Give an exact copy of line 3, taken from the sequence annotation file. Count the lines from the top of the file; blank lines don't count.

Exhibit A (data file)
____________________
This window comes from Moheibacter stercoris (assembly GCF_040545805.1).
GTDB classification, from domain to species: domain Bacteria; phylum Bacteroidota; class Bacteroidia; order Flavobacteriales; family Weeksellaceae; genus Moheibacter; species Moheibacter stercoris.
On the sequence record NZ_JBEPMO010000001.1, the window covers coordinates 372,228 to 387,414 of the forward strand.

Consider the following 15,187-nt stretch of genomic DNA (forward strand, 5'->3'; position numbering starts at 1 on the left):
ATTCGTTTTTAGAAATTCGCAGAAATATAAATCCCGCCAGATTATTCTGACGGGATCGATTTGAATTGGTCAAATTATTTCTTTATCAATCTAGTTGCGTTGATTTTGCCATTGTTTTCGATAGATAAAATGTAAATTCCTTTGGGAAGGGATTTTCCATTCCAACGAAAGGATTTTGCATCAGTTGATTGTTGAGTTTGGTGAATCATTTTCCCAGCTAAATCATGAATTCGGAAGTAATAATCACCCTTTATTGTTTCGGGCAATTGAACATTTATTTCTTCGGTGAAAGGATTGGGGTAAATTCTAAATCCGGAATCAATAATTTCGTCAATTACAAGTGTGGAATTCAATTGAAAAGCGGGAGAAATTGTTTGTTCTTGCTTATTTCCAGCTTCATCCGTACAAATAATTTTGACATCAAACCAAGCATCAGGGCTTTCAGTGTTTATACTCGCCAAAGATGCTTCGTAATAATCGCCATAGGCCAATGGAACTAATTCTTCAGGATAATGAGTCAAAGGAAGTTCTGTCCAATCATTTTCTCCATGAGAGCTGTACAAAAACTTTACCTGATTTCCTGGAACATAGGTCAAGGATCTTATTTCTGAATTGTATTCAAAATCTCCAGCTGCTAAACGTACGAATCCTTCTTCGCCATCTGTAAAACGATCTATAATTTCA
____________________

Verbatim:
On the sequence record NZ_JBEPMO010000001.1, the window covers coordinates 372,228 to 387,414 of the forward strand.